Whilst many will be aware of who Wonjongkam was, and even his biggest wins, they may not be aware of Japan's Trash Nakanuma. The 28 year old was a teak tough, exciting war monger of a fighter. His two bouts with Takefumi Sakata were absolute wars and coming in to this bout he had been a former Japanese Flyweight champion. Coming in to this he had entered back to back losses, but both defeat had been close and he proven himself as a genuine handful. Technically there was limitations with his boxing, but he was a physically imposing fighter who was strong, tough, aggressive, and could box well enough to make his physical traits work well in his favour. Despite his limitations he certainly wasn't "trash", as some might suggest, but he was a damn good fringe contender from time period, and would have been a nightmare for anyone at the time.
From the off it seemed like Wonjongkam was going to have an easy defense. He was forcing Nakanuma back from the off and looked sharper, quicker and much better than the challenger. If anything Nakanuma looked really timid and almost as if the occasion had got to him and frozen him. Nakanuma began to show flashes of aggression in round 2, but was still looking like he was fighting well within himself and not letting his hands go anywhere near enough.
Thankfully as the bout went on and Nakanuma realised he could take the power of Wonjongkam, and then the touch paper was lit as the two began to fight on the inside throwing some bombs in round 3 as the action began to go through the gears. From here on we were getting something really great to watch. Nakanuma regularly applying pressure, Wonjongkam responding with volume and Nakanuma looking to counter.
Round after round the bout got more intense. It was never an all out war, but it wasn't far off and was hotly contested, exciting, with great back and forth. Nakanuma showed off how tough he was by regularly forcing Wonjongkam backwards and his will to win was growing by the round, but his lack of polish was clear with some of his shots missing by some distance. That hard mattered as counters form Wonjongkam just bounced off the challenger.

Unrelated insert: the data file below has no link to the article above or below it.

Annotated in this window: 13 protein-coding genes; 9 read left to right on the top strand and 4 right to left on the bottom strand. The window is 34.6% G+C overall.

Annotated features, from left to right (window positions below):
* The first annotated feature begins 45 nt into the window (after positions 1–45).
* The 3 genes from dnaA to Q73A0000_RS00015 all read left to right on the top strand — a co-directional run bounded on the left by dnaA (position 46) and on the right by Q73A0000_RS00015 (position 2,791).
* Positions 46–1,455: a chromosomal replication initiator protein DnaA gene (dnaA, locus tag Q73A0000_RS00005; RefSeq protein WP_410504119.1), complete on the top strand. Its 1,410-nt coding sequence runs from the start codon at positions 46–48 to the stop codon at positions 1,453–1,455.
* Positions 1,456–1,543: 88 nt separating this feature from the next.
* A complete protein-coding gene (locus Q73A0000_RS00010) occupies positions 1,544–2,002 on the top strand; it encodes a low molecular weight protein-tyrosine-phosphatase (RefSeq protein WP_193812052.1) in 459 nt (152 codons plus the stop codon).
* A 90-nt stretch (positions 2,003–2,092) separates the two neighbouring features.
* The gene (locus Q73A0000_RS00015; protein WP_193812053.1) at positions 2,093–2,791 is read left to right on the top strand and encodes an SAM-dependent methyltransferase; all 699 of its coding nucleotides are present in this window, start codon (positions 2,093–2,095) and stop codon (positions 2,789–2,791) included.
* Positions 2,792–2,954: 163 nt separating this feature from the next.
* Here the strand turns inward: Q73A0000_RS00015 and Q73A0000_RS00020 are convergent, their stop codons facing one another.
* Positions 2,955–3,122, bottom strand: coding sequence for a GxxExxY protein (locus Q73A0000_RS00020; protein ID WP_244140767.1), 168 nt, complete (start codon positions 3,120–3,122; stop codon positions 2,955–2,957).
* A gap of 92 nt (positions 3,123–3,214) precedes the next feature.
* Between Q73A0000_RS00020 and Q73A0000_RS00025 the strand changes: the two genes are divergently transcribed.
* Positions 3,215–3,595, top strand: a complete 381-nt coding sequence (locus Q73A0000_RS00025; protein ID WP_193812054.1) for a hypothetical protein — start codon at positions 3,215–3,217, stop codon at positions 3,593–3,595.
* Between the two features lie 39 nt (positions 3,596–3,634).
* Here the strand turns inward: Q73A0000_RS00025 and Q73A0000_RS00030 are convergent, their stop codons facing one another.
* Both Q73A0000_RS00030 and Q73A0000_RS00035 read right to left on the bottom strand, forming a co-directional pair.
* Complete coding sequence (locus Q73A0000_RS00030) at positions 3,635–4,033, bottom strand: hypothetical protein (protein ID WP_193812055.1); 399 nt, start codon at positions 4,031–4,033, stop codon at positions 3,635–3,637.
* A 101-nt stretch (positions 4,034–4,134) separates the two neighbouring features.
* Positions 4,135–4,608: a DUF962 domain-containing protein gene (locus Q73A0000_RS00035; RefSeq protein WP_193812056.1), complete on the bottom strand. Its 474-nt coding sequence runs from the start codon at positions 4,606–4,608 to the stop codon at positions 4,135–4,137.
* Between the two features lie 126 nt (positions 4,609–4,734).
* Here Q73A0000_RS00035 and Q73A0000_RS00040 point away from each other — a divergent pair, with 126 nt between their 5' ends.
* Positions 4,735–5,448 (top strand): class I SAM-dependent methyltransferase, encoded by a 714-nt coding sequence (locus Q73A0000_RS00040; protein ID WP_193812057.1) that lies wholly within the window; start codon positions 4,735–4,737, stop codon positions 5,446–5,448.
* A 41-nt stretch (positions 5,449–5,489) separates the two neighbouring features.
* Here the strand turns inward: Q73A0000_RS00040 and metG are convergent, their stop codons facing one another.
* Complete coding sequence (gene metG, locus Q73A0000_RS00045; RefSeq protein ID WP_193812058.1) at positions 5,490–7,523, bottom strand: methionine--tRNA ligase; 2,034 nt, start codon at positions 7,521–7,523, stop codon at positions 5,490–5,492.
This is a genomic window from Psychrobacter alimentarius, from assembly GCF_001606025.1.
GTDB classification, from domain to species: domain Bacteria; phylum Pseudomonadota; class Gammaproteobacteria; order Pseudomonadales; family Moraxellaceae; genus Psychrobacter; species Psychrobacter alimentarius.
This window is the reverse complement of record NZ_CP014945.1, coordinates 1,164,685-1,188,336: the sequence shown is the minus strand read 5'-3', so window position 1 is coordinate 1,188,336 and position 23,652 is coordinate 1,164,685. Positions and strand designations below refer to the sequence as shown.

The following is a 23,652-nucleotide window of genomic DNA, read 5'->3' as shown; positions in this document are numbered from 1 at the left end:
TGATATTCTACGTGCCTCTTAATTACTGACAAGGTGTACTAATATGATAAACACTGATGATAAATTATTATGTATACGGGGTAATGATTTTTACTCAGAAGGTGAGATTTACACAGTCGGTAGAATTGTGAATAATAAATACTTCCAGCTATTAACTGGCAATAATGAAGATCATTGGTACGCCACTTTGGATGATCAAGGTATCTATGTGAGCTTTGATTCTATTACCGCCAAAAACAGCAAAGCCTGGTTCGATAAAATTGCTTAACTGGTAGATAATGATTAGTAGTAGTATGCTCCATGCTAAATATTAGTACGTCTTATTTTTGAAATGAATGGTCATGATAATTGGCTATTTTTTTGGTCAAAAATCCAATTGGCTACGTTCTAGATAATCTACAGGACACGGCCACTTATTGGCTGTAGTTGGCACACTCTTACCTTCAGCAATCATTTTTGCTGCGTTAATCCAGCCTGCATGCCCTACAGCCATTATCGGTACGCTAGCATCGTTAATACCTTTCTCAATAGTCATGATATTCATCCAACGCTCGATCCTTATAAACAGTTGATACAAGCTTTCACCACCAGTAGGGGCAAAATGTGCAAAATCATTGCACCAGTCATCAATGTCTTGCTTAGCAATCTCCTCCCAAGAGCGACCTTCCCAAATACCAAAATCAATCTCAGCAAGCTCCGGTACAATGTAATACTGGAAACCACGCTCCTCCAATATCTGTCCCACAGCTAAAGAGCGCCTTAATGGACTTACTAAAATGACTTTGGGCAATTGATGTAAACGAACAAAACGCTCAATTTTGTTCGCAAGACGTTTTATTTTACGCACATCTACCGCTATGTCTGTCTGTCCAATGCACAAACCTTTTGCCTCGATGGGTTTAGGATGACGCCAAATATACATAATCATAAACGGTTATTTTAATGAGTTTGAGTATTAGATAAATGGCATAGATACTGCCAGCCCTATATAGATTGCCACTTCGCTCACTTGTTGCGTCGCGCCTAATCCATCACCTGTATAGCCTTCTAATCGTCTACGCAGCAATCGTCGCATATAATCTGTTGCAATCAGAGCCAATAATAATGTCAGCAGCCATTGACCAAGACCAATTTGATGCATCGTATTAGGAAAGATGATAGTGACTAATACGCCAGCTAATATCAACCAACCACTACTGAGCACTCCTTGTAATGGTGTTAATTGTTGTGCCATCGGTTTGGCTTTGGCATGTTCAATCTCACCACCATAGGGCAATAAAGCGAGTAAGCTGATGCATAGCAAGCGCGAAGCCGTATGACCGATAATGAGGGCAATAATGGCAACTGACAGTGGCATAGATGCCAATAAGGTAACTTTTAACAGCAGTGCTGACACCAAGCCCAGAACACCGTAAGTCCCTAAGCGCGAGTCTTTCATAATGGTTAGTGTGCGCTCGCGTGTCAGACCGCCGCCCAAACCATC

Whilst won't be remembered as one of the all time great bouts, it is a hidden gem and well and truly worthy of a watch. A very, very exciting bout that gets better and better as it goes on and a genuine closet classic.
There is something special at the Japanese domestic scene, and it seems that it gives amazing fights on an incredibly regular basis. There are, of course, some poor fights in Japan but there's a lot of great fights and a lot of those manage, some how, to go under the radar of the wider boxing public. Some bouts from Japanese domestic scene do however get an international following on the cult scene, and today we at one of those rare bouts that has gotten some international attention among hardcore fans.
Takefumi Sakata (17-0-1, 7) vs Trash Nakanuma (20-2, 8) I
In one corner was Japanese Flyweight champion Takefumi Sakata, who was seeking his 4th defense of the title. Sakata, known as "Burning Fist", was unbeaten and the only mark on his record was his controversial draw with Daisuke Naito in 2001, so controversial that one of Naito's team mates ended up getting suspended by the JBC for his protest which went well beyond the realms of a typical protest. Up to this point the 22 year old had proven himself a talented individual, with a lot of promise but very much bubbled below the limelight. Whilst he would, later on, win a world title he was never a huge star but was often a very fun fighter to watch, and he combined toughness and will to win, with under-rated skills and stamina. A lack of power certainly prevented him from being a big star, but he certainly left his mark on the sport.
Aged 27 Trash Nakanuma is one of those many fighters from the International Boxing Gym who had a name that stood out. The gym had a knack of having fighters adopted names, and it certainly helped the gym's fighters get attention. Like many of those "re-named" fighters Nakanuma was a real talent. He was physically strong, had under-rated ability and incredible fitness. He had turned professional in 1993 and despite losing 2 of his first 4 bouts he had really found his form, reeling off 18 straight wins. Up to this point his most notable victory was against the then unbeaten Panieng Poontarat, who was 24-0, but it was clear he had ability, promise and was coming into his physical prime. Despite being 27 he was a physically "young" 27 having spent almost 2 years out of the ring following a battle with meningitis.
Straight from the opening bell Sakata came out firing, pressing Nakanuma backwards and putting the challenger on to the ropes. Nakanuma used his footwork to get off the ropes but the intention from Sakata was clear. He was going to look to dictate the pace, and we weren't going to get a feeling out round. Just a minute into the bout the two men stood head to head and looking to fight on the inside. Nakanuma was the one showing the more versatile skills, mixing it on the inside and getting away, but it was the fire of "Burning Fist" that burned brightly and he was the one forcing the bout.
The opening round flew with the thrilling we got, 3 minutes of pure intensity. That intensity continued in round 2, though Nakanuma was beginning to hold his feet more, battle on the inside more and picked some fantastic body shots, trying to extinguish the fire of Sakata's attacks. Sakata wasn't having it, and fired back, giving us another 3 minutes of intense and brilliant action.